The Mountain Valley Pipeline would be an interstate natural gas line, which means that the Federal Energy Regulatory Commission would determine whether the pipeline should be built and, if so, would oversee its construction and operations.
Mountain Valley has begun the “pre-filing” process with FERC and anticipates submitting a formal application to the commission during the fall of 2015.
Mountain Valley has said it hopes to begin construction in late 2016 and have the pipeline in service by the fourth quarter of 2018.
A FERC-published guide for people whose property might be targeted for a pipeline route addresses the issue of a pipeline company or its contractor coming on the property without permission: “State or local trespass laws prevail until a certificate is issued by the commission.”
FERC’s guide explains that pipeline companies must conduct environmental studies before filing an application and, as a result, “will try to obtain access to all of the proposed right-of-way” in advance of that application.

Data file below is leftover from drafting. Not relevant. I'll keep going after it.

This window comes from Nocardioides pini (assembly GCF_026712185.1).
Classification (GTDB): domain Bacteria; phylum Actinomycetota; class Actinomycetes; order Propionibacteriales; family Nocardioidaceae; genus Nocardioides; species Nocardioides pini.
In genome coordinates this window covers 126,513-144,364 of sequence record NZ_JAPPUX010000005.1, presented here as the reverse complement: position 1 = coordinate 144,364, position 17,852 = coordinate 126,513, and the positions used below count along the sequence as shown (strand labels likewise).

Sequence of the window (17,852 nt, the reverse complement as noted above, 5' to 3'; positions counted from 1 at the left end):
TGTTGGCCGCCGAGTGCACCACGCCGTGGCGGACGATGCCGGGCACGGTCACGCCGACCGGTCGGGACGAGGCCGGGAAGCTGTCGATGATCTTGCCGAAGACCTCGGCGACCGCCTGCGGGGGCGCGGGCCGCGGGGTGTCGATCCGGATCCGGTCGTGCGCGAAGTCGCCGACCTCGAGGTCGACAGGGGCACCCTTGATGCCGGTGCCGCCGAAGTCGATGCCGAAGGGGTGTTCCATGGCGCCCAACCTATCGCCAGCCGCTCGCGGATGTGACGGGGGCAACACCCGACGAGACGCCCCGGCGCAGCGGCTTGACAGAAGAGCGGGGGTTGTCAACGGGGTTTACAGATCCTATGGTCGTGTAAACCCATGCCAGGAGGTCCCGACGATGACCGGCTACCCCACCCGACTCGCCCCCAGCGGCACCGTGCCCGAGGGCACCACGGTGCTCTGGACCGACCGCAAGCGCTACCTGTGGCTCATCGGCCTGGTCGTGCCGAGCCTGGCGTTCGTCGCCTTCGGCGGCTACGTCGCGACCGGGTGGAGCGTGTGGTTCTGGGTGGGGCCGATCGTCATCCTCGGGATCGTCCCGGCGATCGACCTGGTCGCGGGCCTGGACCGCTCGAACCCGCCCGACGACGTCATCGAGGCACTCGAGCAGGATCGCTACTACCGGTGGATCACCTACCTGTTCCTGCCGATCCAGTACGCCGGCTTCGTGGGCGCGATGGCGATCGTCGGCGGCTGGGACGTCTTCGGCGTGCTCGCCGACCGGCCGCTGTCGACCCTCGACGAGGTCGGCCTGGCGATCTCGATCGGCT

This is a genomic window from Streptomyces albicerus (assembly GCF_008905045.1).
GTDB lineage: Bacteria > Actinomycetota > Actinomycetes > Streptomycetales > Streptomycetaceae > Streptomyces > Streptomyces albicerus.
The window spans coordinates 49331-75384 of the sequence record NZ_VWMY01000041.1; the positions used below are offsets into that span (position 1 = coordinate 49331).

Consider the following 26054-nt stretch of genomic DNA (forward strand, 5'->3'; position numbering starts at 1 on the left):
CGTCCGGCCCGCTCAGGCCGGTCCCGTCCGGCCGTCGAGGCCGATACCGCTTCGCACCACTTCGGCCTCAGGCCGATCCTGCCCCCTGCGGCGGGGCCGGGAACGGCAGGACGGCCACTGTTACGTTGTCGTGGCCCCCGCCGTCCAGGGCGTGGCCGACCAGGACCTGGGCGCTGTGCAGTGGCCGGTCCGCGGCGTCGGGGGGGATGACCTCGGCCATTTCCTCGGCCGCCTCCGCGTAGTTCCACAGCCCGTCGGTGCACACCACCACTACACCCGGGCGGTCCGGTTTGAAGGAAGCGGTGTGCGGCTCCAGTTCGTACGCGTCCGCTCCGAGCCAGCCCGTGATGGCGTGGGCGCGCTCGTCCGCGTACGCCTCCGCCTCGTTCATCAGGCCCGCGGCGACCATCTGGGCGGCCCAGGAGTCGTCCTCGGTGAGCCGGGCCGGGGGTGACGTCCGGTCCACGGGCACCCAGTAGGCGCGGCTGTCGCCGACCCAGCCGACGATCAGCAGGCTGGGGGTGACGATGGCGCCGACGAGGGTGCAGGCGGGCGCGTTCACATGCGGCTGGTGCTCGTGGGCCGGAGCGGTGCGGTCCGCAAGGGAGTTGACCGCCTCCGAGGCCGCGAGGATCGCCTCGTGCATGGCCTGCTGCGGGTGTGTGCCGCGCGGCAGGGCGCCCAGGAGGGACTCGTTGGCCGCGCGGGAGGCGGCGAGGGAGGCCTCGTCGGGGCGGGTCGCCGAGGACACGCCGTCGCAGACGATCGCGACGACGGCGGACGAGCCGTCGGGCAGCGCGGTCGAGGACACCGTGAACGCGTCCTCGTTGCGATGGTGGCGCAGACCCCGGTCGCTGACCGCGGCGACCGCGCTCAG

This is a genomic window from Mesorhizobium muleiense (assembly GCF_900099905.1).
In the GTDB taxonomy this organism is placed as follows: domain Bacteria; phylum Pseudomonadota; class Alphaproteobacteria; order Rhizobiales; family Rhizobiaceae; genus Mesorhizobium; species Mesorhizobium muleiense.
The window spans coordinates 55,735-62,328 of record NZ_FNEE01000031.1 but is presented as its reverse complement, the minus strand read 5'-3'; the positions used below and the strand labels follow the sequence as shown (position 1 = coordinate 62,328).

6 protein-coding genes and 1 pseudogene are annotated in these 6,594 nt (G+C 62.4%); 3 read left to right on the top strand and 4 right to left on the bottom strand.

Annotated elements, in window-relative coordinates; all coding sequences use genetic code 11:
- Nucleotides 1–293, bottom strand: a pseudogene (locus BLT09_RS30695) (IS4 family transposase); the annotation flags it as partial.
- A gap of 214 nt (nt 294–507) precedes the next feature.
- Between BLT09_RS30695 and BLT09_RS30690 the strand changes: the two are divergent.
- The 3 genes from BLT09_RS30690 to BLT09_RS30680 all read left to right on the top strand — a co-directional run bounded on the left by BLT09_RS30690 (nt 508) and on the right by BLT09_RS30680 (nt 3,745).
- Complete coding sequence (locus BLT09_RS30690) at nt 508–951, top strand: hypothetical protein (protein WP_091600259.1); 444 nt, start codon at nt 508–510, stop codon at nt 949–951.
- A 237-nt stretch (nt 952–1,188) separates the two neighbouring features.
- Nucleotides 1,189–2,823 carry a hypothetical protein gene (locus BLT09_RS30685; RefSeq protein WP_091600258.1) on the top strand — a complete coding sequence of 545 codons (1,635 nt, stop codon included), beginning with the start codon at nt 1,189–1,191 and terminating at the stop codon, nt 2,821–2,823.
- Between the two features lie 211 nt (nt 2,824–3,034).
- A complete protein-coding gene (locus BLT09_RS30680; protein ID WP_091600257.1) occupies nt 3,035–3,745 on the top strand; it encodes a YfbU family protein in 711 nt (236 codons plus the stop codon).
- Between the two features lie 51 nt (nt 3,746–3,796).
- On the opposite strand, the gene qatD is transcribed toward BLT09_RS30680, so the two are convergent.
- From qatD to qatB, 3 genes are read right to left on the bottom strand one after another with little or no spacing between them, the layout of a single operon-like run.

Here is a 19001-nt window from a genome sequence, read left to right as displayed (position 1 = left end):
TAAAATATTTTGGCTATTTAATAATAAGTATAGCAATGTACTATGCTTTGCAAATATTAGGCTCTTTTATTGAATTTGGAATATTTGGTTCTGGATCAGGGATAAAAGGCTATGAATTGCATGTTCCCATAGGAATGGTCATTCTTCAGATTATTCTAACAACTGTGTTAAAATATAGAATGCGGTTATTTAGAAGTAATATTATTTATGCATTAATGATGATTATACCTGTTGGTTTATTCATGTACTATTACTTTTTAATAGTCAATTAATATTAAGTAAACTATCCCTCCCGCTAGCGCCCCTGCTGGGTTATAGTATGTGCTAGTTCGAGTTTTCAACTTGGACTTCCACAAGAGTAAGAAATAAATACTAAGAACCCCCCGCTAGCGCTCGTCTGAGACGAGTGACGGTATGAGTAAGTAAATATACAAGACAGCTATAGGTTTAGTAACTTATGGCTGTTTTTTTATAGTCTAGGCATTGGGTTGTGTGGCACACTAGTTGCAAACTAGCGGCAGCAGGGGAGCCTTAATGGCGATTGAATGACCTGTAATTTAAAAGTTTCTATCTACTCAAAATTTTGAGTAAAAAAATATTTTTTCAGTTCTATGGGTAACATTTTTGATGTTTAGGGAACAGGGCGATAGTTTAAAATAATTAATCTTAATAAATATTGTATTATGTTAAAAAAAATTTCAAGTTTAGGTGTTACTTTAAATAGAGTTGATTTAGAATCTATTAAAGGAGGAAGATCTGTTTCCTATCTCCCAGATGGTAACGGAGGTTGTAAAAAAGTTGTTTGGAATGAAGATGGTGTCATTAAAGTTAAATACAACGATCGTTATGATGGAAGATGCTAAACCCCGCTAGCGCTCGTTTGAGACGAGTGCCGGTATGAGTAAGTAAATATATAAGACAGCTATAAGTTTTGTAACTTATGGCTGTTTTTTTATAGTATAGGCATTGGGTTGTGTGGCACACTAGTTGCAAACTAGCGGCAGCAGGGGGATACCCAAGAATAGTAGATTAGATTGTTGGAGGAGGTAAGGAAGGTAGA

John Johns, executive director of the Virginia Sheriffs’ Association, said the association has not yet addressed how sheriffs might respond to a report of trespassing.
“My initial thought is that one of the sheriffs may need to request an attorney general’s opinion,” Johns said. “That research would take into consideration the thoughts of Mr. Waldo and anyone else who might weigh in.”
Michael Kelly, a spokesman for Virginia Attorney General Mark Herring, said Monday that he is not aware of a request for a related opinion but noted that such requests “are treated as attorney-client privileged communication” before an opinion is issued.
Opponents of the pipeline have voiced a host of concerns about its potential effect on the environment, public safety and property values.
Pipeline backers have said providing expanded access to abundant natural gas could yield a host of economic benefits and support the nation’s quest to be more energy independent.
Meanwhile, representatives from Mountain Valley Pipeline are scheduled to meet Thursday at 6:30 p.m. with Giles County’s board of supervisors at Giles High School in Pearisburg. The meeting is public.
And the company will begin holding “open houses” in mid-December. See mountainvalleypipeline.info for the schedule.